See time… I outsmarted you.

Time is cruel- it moves whether you’re ready or not.

“Mom, I was talking about a lantern before… a magic lantern” Markos yelled from the next room.  “Ok Markos, We can talk about it tomorrow”, I said.

Silly me. Always thinking time is going to wait for me.

“Actually Marko, in coming in now so we can talk about it.  Right now – at one am in the morning”, I said

Did you hear that time? Go fuck yourself. I’m going to start my own theory.

Sorry I used the f word Mom.  There is no synonym as powerful.

A dog’s cry

I finally won the window or AC battle- I enjoyed the sounds of distant waves crashing, and an occasional gust of wind moving the loganberry tree outside in our back yard.

I was expecting one of those chiffan curtain- blowing evenings-where my husband and I would bed talk and then drift off into a magical night of blank minds and carefree body placement.

My left cheek is numb, my hand stiff, and I’m awake at 10 am. You’re probably thinking that’s a normal time, but mind you, not only are my kids asleep, but I didn’t get to back to sleep until 4am.

This neighborhood is up on a hill. My home is ,literally, on the tip of the hill. I can see a lot of green and then a lot of sea. This neighborhood reminds me of a more modest version of the hills…

My only problem are the poor dogs. Everyone in this neighborhood has a dog. We also have a dozen stray dogs and a million stray cats. The dogs however, aren’t trained. This means that every time a car passes, they will bark. This means that every time a person passes, they bark. This means every time they see a cat, they bark. This means every time they sense bad weather, they bark. This means, every time someone waters their plants, they bark. Basically, they don’t stop barking.

It’s heartbreaking. I can’t imagine the unrest they must feel either- To live in constant fear and uncertainty. Most people in the area use them as watchdogs and hunting dogs and they seldom ever take them on walks or play with them

I’ve thought about calling animal services, but there aren’t any active ones here on the island.  The privately owned shelters have their hands full trying to find homes for the strays. I’m not an animal activist- I’m not even an animal owner, because I know that I cannot give them the attention that they need and deserve. I am a person though ; I’m a mother and a Christian and I feel like I have to ask for help for these suffering souls

As far as the neighbors are concerned… They are the most selfish, inconsiderate, thoughtless, inconsiderate, small minded people I have ever met. Some of them I have never actually met, nor do I have the yearning.

On the hot summer days it’s impossible to spend time on my veranda  because of the smell and sound of the dogs. In fact, I can’t really entertain at all during the summer months because of the behavior of these neglected animals.  I know this may sound trivial compared to the intense abuse that they feel, but it’s actually like imprisonment for all of us here in this house. We are constantly trapped on both literal and psychological levels, because of the treatment of these dogs.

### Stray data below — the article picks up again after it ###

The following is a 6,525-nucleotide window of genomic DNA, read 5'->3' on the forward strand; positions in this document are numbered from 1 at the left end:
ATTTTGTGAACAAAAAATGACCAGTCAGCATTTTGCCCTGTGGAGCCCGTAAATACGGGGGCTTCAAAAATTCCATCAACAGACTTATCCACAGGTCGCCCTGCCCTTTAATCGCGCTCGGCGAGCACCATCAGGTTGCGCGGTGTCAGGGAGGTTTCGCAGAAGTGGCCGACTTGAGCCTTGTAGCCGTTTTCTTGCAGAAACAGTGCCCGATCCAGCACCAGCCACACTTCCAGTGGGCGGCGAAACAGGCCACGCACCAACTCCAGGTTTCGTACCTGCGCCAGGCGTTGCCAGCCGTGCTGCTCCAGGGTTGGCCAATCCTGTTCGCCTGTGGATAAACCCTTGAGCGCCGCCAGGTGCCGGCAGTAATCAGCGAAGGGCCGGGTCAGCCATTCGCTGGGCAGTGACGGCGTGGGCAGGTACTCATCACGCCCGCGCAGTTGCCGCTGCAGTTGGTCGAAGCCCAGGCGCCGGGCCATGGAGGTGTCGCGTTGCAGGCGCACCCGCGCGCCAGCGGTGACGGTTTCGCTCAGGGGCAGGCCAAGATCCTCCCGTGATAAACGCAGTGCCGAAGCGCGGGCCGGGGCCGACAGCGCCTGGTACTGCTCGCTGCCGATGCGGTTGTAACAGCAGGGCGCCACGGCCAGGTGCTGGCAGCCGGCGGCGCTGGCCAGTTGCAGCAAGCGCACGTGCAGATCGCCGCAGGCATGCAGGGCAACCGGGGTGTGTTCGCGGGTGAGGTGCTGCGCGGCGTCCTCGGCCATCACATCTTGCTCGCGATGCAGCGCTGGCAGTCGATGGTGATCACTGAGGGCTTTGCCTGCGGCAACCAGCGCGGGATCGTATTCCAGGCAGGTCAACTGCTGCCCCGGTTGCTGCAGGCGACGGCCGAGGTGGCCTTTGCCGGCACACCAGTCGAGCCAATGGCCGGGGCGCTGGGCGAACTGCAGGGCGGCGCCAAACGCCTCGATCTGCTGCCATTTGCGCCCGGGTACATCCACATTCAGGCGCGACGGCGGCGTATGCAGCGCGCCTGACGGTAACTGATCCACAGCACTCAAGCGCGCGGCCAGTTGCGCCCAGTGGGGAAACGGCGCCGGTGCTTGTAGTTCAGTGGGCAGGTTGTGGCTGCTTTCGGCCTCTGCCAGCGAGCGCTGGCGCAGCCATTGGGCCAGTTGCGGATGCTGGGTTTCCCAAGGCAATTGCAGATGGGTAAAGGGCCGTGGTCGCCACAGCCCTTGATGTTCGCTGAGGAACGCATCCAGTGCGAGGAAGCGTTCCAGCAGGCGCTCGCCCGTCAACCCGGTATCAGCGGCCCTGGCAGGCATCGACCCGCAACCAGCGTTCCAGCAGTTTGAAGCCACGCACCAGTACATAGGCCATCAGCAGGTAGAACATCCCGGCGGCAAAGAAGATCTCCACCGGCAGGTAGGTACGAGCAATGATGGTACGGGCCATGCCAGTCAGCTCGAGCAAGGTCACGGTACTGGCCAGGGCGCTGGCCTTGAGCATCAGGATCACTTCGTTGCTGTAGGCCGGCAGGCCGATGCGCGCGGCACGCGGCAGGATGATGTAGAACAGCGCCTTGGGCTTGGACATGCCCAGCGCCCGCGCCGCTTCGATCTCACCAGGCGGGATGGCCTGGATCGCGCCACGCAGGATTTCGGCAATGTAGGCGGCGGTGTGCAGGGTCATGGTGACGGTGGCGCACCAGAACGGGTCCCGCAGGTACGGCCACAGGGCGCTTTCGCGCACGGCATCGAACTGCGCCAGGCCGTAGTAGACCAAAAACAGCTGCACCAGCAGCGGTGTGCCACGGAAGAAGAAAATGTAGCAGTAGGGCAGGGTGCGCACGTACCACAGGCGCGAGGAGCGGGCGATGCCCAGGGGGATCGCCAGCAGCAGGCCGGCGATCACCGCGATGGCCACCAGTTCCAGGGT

Before I had children, I wouldn’t have felt this situation so deeply. I often times put myself in their shoes.  I wonder how I would find the heart to cage my children and have them cry all day from the sounds and sights of eveyday harmless people and things.

It’s a crime.

I am challenging any of you reading this to help me find justice for these poor little things.


Drawing a picture

Emmanouela is my first born… when summer is gone and her tan fades she begins to resemble Snow White. Her eyes are the perfect combination of large and tight. She is one of those people that is most beautiful when you catch her serious and off guard. Her arms are toned and her belly should never be referred to as a belly ; she has the most amazing posture. I put her in dresses and matching bows,  but when she is given the choice, she always chooses leggings and a very, very gaudy tee shirt. She is as obedient as she is defiant and she finds a way to be a realist even though I try and create a world of unicorns and rainbows. My Emma is the first to help out her friends and the last to put herself first. Everyone in this small town knows Emma. She was highly advertised in my belly and made numerous appearances at coffee shops and public events, and even on airplanes soon after she made her enterance in this world. Emma will be six in less then a month. She has the understanding of a 12 year old though; you can sit down and talk to her about anything. She helps me find solutions to my problems, it doesn’t matter how trivial or intense, she will find a path that will guide me. Sometimes , I sit back and watch her interact with other children and although she is a happy child, and content with herself, I see a part of her that yearns to be senseless, impolite, sassy, and rambunctious and yet it breaks my heart, I let her explore that side sometimes. Most of the time she plays the part to fit in… and usually she realizes it’s not for her… Emma is the child of example. She sleeps like a porcelain doll; hands to her side.  She is a little Southern belle, having never lived in the South, she is an aristocrat, having never been born into royalty… she is a child of God, having never studied Theology.